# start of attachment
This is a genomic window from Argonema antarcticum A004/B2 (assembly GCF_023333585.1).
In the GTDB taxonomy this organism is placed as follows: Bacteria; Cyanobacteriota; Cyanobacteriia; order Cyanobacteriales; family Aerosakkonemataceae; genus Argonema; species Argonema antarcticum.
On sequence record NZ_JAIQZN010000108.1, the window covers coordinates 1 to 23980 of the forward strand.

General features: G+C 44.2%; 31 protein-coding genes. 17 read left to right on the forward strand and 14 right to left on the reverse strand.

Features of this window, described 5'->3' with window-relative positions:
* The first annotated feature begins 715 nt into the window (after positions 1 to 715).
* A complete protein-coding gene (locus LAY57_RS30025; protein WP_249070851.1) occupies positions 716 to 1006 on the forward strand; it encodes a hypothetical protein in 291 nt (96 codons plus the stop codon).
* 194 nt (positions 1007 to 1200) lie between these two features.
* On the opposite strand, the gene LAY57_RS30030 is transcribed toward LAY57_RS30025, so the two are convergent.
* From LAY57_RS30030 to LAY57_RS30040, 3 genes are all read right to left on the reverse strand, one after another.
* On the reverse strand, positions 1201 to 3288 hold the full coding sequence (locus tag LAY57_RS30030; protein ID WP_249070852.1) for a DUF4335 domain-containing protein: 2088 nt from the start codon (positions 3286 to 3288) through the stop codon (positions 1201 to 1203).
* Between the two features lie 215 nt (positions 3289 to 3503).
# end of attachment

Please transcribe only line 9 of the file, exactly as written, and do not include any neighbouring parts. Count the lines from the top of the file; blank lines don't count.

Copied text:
* On the opposite strand, the gene LAY57_RS30030 is transcribed toward LAY57_RS30025, so the two are convergent.